(5, 2.3 %). Autoimmune and metabolic disorders constituted institution were included in the study. A detailed clinical his-
1.4 % (three children) and 0.5 % (one child) respectively. tory and examination was done in all children and data was
Conclusions This study highlights the varied spectrum of collected on a predesigned proforma and information included
vesiculobullous disorders seen in the pediatric population. age, gender, age at onset, diagnosis, associated cutaneous and
Cutaneous infections and inherited disorders were the most systemic conditions. Investigations like gram stain, tzanck
common disorders observed in the present study. smear, KOH examination, skin biopsy, immunofluorescence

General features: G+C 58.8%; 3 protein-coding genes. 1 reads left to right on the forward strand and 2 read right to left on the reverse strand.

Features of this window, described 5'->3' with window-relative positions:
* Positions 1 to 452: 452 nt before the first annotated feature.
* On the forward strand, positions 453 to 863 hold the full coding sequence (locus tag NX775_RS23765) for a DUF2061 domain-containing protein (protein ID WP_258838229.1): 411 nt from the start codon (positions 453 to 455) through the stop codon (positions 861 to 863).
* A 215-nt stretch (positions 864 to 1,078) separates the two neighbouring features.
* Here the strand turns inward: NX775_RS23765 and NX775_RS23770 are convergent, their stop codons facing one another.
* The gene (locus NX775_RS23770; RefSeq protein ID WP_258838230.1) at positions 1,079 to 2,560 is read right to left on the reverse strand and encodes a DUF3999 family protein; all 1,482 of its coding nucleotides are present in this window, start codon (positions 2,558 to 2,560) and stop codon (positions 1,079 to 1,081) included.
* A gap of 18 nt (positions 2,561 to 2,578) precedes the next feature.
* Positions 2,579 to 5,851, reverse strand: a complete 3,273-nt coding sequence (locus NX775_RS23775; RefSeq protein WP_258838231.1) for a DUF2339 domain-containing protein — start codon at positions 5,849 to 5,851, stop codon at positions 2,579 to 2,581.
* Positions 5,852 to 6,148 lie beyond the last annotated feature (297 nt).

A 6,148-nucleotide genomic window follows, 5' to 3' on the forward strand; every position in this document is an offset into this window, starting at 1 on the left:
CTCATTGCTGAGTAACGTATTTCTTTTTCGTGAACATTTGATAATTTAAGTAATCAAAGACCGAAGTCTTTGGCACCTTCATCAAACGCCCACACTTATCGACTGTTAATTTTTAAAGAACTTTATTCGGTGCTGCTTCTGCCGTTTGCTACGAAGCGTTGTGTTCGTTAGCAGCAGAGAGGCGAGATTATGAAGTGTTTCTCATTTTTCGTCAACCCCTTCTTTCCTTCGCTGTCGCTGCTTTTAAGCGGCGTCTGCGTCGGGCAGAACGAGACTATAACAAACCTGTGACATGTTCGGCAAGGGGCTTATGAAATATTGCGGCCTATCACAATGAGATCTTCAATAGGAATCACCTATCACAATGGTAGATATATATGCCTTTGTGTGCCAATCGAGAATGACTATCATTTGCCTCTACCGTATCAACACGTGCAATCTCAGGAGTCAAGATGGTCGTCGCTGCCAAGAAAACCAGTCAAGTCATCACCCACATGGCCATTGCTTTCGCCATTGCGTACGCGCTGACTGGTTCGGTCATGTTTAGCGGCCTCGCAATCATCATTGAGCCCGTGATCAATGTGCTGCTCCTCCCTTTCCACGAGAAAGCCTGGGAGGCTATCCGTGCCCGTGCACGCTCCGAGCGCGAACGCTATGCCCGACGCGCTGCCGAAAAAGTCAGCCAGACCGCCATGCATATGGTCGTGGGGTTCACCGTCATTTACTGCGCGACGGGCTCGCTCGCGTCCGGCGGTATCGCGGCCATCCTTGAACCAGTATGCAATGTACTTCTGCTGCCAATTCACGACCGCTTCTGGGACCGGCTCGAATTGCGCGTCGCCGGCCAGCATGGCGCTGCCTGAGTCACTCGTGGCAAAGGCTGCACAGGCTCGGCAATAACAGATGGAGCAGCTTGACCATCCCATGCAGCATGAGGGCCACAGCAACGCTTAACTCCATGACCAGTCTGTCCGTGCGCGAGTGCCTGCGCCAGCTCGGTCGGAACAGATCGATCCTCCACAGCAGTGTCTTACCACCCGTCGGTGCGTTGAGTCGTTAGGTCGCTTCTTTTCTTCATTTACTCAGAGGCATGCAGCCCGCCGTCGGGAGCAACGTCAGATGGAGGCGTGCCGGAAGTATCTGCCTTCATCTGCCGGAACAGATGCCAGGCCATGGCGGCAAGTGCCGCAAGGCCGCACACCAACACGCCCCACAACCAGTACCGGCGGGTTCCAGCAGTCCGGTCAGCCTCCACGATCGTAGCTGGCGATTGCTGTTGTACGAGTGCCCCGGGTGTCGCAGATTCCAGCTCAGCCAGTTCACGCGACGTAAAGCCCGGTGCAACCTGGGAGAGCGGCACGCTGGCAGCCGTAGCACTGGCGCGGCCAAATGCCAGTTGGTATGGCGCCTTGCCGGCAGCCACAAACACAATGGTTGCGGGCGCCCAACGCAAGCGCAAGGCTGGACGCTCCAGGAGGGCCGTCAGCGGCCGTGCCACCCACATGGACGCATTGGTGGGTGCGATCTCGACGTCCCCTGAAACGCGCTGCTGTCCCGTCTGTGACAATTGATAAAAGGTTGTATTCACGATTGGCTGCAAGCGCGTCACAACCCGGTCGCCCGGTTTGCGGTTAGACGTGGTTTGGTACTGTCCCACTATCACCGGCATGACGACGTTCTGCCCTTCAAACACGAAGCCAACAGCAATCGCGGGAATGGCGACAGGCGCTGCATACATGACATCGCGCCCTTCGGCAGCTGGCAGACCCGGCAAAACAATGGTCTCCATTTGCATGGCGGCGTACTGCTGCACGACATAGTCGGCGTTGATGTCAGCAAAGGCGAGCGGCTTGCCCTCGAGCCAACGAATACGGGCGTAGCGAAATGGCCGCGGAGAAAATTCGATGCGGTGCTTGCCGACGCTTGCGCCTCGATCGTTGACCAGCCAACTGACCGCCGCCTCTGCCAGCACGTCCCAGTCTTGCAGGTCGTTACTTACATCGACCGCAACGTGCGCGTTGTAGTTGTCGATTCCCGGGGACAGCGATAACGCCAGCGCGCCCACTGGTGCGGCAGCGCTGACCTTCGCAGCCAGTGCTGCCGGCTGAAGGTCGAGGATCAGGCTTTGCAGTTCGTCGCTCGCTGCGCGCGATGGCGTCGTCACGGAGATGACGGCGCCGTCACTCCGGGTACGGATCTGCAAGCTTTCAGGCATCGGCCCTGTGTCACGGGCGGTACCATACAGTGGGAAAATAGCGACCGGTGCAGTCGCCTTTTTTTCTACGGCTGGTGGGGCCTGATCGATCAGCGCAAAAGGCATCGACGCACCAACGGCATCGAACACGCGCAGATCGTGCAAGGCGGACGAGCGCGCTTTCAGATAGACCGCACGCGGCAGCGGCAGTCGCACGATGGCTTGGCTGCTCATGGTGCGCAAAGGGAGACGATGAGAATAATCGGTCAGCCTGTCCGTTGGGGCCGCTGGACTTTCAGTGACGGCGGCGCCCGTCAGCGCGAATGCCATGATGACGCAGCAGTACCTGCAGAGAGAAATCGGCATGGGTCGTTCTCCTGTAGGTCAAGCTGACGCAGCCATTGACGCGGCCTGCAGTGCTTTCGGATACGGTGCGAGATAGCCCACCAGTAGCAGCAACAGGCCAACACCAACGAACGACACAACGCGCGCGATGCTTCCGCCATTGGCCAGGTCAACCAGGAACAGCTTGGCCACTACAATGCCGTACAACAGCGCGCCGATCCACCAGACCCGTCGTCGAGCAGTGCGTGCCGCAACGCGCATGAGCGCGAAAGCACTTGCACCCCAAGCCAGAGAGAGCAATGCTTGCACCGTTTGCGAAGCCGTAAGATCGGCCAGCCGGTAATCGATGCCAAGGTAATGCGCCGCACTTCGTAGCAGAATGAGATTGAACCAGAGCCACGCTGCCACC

and antigen mapping was done when required for confir-
mation of diagnosis. Institutional review board approval
Keywords Vesiculobullous . Infections . Genodermatoses .
was taken.
Pediatric age group

Introduction Results

Vesiculobullous disorders are common in children. Primary A total 5889 children were examined for various dermatolog-
vesiculobullous disorders include vesicles, bullae and pus- ical problems. Among them 213 children presented with
tules. It can either be very benign or potentially fatal in some vesiculobullous disorders thus constituting 3.6 % of the total
cases. They can be either inherited or acquired depending on dermatoses. The age of presentation ranged from 1 d to 15 y,
the etiology [1]. There are however no studies in the Indian mean age of onset being 4.5 y. There were 112(52.6 %) boys
and 101(47.4 %) girls with boys to girls’ ratio of 1.1:1. The
S. M. Srinivas (*) : P. K. Sheth : R. Hiremagalore
duration of the disease ranged from 1 to 15 d. The most com-
Department of Pediatric Dermatology, Indira Gandhi Institute of
Child Health, Bangalore, Karnataka 560029, India mon group was the infantile age group (53 children, 24.9 %).